Farm House Pancakes

Farm House Pancakes

Growing up, my wife spent her weekends and summers at the family farm. Her grandmother would get up every morning and make her breakfast from scratch. These pancakes are adapted from her well-worn copy of the 1963 edition of Joy of Cooking. We've found that half of the success in making great pancakes is using moderate heat. If the griddle is too hot, you'll burn the outsides before the center is done. This recipe doubles easily for a crowd.
  • Prep: 20 min
  • Cook: 25 min
  • Total: 45 min
  • Yields 8-10 four inch Pancakes
Farm House Pancakes

Carbohydrate Counts

Carbs-per-gram ratio: 0.2992

Serving Size 85g (1/4 cup) (about 25g carbs)

Carb calculations Weight Carbs
All purpose flour 186g (138g)
Sugar 36g (36g)
Milk (13g)
Net Weight 625g (187g)

* Multiply serving weight in grams by the carbs-per-gram ratio to calculate the total estimated carbs. Provided for informational purposes only. Consult your doctor for insulin dosing advice.

  • 186g / 1 ½ cups all-purpose flour
  • 1 teaspoon salt
  • 36g / 3 tablespoons sugar
  • 1 ¾ teaspoons baking powder
  • Sift flour, salt, sugar, and baking powder into a large bowl. If you don't have sifter, pour into a bowl and use a fork or whisk to mix and break up any clumps of flour.
  • 3 tablespoons butter, melted
  • Place butter in a microwave-safe dish and microwave on high until melted, about 30-45 seconds. Pour melted butter into a separate medium sized bowl.
  • 1 cup milk (whole or 2%)
  • Pour milk into bowl with butter.
  • 2 eggs, separated
  • Separate eggs into two small bowls. Set egg whites aside. Beat egg yolks and pour into to milk mixture.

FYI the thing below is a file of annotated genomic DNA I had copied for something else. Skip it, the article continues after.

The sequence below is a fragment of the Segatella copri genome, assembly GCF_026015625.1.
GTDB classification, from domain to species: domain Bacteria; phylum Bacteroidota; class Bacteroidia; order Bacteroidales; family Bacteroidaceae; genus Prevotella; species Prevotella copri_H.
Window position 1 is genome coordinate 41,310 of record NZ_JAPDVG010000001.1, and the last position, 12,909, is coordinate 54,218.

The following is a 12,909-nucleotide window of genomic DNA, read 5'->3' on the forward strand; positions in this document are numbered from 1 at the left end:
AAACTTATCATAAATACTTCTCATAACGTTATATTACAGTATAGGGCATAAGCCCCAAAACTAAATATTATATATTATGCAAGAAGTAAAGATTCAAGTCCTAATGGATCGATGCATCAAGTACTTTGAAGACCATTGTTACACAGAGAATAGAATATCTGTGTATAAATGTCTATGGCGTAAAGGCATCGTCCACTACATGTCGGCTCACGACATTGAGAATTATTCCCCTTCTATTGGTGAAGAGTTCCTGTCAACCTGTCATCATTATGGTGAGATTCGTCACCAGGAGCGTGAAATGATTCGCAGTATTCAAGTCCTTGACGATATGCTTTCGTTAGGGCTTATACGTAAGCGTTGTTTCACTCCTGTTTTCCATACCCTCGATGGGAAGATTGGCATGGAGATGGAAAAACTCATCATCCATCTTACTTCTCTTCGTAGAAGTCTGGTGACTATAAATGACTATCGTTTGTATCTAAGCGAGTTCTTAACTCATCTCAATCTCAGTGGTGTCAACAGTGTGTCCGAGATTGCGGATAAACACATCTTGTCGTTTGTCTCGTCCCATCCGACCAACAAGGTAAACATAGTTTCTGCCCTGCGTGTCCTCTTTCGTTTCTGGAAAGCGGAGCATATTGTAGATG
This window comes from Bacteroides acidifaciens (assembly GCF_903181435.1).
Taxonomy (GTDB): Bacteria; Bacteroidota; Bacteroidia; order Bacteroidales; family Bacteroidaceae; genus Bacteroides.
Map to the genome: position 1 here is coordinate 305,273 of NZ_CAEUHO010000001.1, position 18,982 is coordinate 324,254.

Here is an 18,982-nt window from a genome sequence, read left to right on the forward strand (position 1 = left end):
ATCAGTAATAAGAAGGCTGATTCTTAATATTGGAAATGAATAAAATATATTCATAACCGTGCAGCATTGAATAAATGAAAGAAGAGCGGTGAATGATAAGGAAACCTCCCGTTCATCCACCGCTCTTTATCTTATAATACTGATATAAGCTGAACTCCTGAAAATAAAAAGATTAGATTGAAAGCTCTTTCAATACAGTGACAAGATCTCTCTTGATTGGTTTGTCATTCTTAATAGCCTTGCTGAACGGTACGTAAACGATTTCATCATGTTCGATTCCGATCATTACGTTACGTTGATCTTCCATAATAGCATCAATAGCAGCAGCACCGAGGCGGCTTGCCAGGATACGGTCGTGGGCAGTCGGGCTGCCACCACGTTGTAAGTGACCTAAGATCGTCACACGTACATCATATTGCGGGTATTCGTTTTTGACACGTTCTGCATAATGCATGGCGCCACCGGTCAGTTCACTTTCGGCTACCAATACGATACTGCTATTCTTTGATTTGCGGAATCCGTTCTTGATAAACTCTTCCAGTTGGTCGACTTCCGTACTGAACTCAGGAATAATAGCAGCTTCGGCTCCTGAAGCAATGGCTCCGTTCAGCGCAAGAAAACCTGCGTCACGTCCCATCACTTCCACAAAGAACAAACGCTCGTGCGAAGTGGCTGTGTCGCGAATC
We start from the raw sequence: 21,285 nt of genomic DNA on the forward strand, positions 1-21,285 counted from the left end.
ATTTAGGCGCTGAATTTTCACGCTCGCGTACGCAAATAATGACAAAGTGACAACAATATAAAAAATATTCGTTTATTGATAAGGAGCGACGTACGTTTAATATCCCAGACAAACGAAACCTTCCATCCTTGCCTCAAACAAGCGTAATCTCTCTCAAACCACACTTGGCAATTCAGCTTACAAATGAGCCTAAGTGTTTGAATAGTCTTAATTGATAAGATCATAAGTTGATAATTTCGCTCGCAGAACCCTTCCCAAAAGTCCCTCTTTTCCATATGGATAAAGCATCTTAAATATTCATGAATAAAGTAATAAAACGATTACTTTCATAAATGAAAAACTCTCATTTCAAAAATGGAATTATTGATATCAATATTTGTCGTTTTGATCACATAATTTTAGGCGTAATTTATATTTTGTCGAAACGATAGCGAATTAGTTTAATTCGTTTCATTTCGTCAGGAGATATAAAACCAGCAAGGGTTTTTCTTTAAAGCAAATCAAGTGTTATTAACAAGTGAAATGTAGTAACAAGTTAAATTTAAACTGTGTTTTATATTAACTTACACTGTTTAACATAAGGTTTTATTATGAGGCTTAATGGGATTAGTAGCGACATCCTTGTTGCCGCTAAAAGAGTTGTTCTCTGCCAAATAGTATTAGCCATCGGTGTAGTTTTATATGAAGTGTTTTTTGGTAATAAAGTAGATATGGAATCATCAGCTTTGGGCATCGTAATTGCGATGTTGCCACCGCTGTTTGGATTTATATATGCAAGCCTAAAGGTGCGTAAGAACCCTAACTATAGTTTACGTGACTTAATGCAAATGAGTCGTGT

• Pour milk mixture to dry ingredients. Using a spatula, mix with a few quick strokes to barley moisten the dry ingredients. Don't over beat the batter! Ignore any lumps. Lumpy pancake batter is your new best friend.
  • cooking spray, oil, or butter
  • Lightly oil (or butter) a griddle or cast-iron skillet. Preheat over medium-high heat.
  • Using a hand mixer (or a whisk if you're feeling frisky), beat the egg whites until stiff, but not dry, and fold them into the blended batter. You'll know that they're done when you lift the mixer out of the egg whites and small, stiff peaks are left behind. (If you've never done this before, use an electric hand mixer and let it run for about 2 minutes and you'll be pretty close. Just be sure to turn the mixer off before you test for the stiff peaks.)
  • Using a spatula, pour sift egg whites to batter and then fold egg whites into batter.
  • To test if the griddle or skillet is ready, splash a few drops of cold water onto it. If the water bounces and sputters, the griddle is ready to use. If the water just sits and boils, it is not hot enough. If it just vanishes, the griddle is too hot. (This is about 5.5 to 6 out of 10 on our electric stove, but your results will vary.)
  • Using a ¼ cup measuring cup, pour ¼ cup of batter onto the hot skillet.
  • After you pour, cook for two to three minutes until ready to turn. When bubbles appear on the upper surfaces, but before they break, use a spatula to see how well they have browned. Once they are a light, golden brown they're ready to flip.
  • Flip the pancakes over once (and only once) and continue to bake until the second side is done. Cooking the second side takes only about half as long as the first side. Do not press down on the top of the pancakes. The less you flip or press them, the fluffier they will be.
  • maple syrup
  • Serve with real maple syrup.
From . ( Adapted from Ahalt, Catherine. Also adapted from Rombauer, Irma S. and Becker, Marion R. The Joy of Cooking. (Bobbs-Merrill Company, 1963.) p. 211-212.
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